-
-Google Mock is not a testing framework itself.  Instead, it needs a
-testing framework for writing tests.  Google Mock works seamlessly
-with [Google Test](http://code.google.com/p/googletest/), but
-you can also use it with [any C++ testing framework](googlemock/ForDummies.md#Using_Google_Mock_with_Any_Testing_Framework).
-
-### Requirements for End Users ###
-
-Google Mock is implemented on top of [Google Test](
-http://github.com/google/googletest/), and depends on it.
-You must use the bundled version of Google Test when using Google Mock.
-
-You can also easily configure Google Mock to work with another testing
-framework, although it will still need Google Test.  Please read
-["Using_Google_Mock_with_Any_Testing_Framework"](
-    docs/ForDummies.md#Using_Google_Mock_with_Any_Testing_Framework)
-for instructions.
-
-Google Mock depends on advanced C++ features and thus requires a more
-modern compiler. The following are needed to use Google Mock:
-
-#### Linux Requirements ####
-
-  * GNU-compatible Make or "gmake"
-  * POSIX-standard shell
-  * POSIX(-2) Regular Expressions (regex.h)
-  * C++98-standard-compliant compiler (e.g. GCC 3.4 or newer)
-
-#### Windows Requirements ####
-
-  * Microsoft Visual C++ 8.0 SP1 or newer
-
-#### Mac OS X Requirements ####
-
-  * Mac OS X 10.4 Tiger or newer
-  * Developer Tools Installed
-
-### Requirements for Contributors ###
-
-We welcome patches. If you plan to contribute a patch, you need to
-build Google Mock and its tests, which has further requirements:
-
-  * Automake version 1.9 or newer
-  * Autoconf version 2.59 or newer
-  * Libtool / Libtoolize
-  * Python version 2.3 or newer (for running some of the tests and
-    re-generating certain source files from templates)
-
-### Building Google Mock ###
-
-#### Preparing to Build (Unix only) ####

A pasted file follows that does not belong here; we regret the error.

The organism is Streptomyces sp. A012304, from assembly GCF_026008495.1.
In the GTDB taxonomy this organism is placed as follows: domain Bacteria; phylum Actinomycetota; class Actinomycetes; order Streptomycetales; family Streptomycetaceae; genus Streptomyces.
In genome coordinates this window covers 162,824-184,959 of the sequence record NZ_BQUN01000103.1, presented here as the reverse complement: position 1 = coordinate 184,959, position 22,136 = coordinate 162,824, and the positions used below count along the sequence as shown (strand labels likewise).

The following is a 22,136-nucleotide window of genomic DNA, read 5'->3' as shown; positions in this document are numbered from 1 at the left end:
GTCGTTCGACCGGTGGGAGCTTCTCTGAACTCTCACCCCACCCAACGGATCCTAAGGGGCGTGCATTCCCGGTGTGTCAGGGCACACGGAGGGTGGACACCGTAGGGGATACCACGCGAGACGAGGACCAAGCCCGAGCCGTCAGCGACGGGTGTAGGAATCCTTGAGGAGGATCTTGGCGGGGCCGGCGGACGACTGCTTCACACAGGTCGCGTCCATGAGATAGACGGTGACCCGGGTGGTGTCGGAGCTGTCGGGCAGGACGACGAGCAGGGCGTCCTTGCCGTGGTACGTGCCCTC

-
-If you are using a Unix system and plan to use the GNU Autotools build
-system to build Google Mock (described below), you'll need to
-configure it now.
-
-To prepare the Autotools build system:
-
-    cd googlemock
-    autoreconf -fvi
-
-To build Google Mock and your tests that use it, you need to tell your
-build system where to find its headers and source files.  The exact
-way to do it depends on which build system you use, and is usually
-straightforward.
-
-This section shows how you can integrate Google Mock into your
-existing build system.
-
-Suppose you put Google Mock in directory `${GMOCK_DIR}` and Google Test
-in `${GTEST_DIR}` (the latter is `${GMOCK_DIR}/gtest` by default).  To
-build Google Mock, create a library build target (or a project as
-called by Visual Studio and Xcode) to compile
-
-    ${GTEST_DIR}/src/gtest-all.cc and ${GMOCK_DIR}/src/gmock-all.cc
-
-with
-
-    ${GTEST_DIR}/include and ${GMOCK_DIR}/include
-
-in the system header search path, and
-
-    ${GTEST_DIR} and ${GMOCK_DIR}
-
-in the normal header search path.  Assuming a Linux-like system and gcc,
-something like the following will do:
-
-    g++ -isystem ${GTEST_DIR}/include -I${GTEST_DIR} \
-        -isystem ${GMOCK_DIR}/include -I${GMOCK_DIR} \
-        -pthread -c ${GTEST_DIR}/src/gtest-all.cc
-    g++ -isystem ${GTEST_DIR}/include -I${GTEST_DIR} \
-        -isystem ${GMOCK_DIR}/include -I${GMOCK_DIR} \